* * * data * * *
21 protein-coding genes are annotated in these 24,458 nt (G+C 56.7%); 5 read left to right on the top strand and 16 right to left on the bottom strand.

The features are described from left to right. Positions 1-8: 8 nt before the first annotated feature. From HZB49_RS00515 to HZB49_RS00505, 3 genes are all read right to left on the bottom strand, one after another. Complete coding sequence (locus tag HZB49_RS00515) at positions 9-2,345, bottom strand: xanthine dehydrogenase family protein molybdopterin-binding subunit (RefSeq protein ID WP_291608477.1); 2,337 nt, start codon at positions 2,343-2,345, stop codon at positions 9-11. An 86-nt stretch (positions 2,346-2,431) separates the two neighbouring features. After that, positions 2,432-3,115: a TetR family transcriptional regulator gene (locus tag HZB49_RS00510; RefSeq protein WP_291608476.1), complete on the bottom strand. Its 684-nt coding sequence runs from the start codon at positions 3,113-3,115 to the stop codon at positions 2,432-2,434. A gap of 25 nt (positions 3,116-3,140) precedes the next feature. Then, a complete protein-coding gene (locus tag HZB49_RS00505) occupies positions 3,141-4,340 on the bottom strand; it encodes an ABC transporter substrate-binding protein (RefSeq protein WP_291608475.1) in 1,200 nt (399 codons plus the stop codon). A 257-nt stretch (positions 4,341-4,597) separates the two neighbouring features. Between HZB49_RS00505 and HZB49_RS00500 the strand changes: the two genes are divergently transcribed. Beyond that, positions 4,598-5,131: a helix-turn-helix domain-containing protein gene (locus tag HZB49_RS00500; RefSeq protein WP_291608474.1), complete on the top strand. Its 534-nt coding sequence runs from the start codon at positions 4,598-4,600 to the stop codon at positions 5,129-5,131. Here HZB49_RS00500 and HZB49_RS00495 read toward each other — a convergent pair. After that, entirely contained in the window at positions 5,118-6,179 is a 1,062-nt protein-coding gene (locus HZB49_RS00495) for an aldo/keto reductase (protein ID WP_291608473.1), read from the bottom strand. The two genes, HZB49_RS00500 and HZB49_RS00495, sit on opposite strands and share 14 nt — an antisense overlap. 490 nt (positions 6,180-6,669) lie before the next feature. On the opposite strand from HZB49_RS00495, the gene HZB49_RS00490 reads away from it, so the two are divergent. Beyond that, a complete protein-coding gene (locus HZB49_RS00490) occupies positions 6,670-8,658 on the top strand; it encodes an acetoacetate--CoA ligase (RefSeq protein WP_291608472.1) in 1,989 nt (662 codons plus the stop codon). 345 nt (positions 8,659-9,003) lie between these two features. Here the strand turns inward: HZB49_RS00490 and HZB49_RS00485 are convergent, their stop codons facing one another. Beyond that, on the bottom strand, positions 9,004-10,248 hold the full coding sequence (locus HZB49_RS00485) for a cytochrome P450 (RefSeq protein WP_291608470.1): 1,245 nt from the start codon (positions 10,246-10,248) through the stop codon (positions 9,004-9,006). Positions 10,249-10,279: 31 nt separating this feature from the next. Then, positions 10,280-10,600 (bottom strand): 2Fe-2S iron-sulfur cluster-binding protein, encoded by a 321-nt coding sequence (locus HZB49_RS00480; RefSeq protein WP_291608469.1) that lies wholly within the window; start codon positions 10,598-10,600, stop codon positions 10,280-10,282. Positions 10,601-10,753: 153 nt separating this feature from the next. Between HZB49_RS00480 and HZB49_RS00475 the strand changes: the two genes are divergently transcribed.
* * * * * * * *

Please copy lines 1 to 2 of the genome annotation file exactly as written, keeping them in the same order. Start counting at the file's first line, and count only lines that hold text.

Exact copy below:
21 protein-coding genes are annotated in these 24,458 nt (G+C 56.7%); 5 read left to right on the top strand and 16 right to left on the bottom strand.

The features are described from left to right. Positions 1-8: 8 nt before the first annotated feature. From HZB49_RS00515 to HZB49_RS00505, 3 genes are all read right to left on the bottom strand, one after another. Complete coding sequence (locus tag HZB49_RS00515) at positions 9-2,345, bottom strand: xanthine dehydrogenase family protein molybdopterin-binding subunit (RefSeq protein ID WP_291608477.1); 2,337 nt, start codon at positions 2,343-2,345, stop codon at positions 9-11. An 86-nt stretch (positions 2,346-2,431) separates the two neighbouring features. After that, positions 2,432-3,115: a TetR family transcriptional regulator gene (locus tag HZB49_RS00510; RefSeq protein WP_291608476.1), complete on the bottom strand. Its 684-nt coding sequence runs from the start codon at positions 3,113-3,115 to the stop codon at positions 2,432-2,434. A gap of 25 nt (positions 3,116-3,140) precedes the next feature. Then, a complete protein-coding gene (locus tag HZB49_RS00505) occupies positions 3,141-4,340 on the bottom strand; it encodes an ABC transporter substrate-binding protein (RefSeq protein WP_291608475.1) in 1,200 nt (399 codons plus the stop codon). A 257-nt stretch (positions 4,341-4,597) separates the two neighbouring features. Between HZB49_RS00505 and HZB49_RS00500 the strand changes: the two genes are divergently transcribed. Beyond that, positions 4,598-5,131: a helix-turn-helix domain-containing protein gene (locus tag HZB49_RS00500; RefSeq protein WP_291608474.1), complete on the top strand. Its 534-nt coding sequence runs from the start codon at positions 4,598-4,600 to the stop codon at positions 5,129-5,131. Here HZB49_RS00500 and HZB49_RS00495 read toward each other — a convergent pair. After that, entirely contained in the window at positions 5,118-6,179 is a 1,062-nt protein-coding gene (locus HZB49_RS00495) for an aldo/keto reductase (protein ID WP_291608473.1), read from the bottom strand. The two genes, HZB49_RS00500 and HZB49_RS00495, sit on opposite strands and share 14 nt — an antisense overlap. 490 nt (positions 6,180-6,669) lie before the next feature. On the opposite strand from HZB49_RS00495, the gene HZB49_RS00490 reads away from it, so the two are divergent. Beyond that, a complete protein-coding gene (locus HZB49_RS00490) occupies positions 6,670-8,658 on the top strand; it encodes an acetoacetate--CoA ligase (RefSeq protein WP_291608472.1) in 1,989 nt (662 codons plus the stop codon). 345 nt (positions 8,659-9,003) lie between these two features. Here the strand turns inward: HZB49_RS00490 and HZB49_RS00485 are convergent, their stop codons facing one another. Beyond that, on the bottom strand, positions 9,004-10,248 hold the full coding sequence (locus HZB49_RS00485) for a cytochrome P450 (RefSeq protein WP_291608470.1): 1,245 nt from the start codon (positions 10,246-10,248) through the stop codon (positions 9,004-9,006). Positions 10,249-10,279: 31 nt separating this feature from the next. Then, positions 10,280-10,600 (bottom strand): 2Fe-2S iron-sulfur cluster-binding protein, encoded by a 321-nt coding sequence (locus HZB49_RS00480; RefSeq protein WP_291608469.1) that lies wholly within the window; start codon positions 10,598-10,600, stop codon positions 10,280-10,282. Positions 10,601-10,753: 153 nt separating this feature from the next. Between HZB49_RS00480 and HZB49_RS00475 the strand changes: the two genes are divergently transcribed.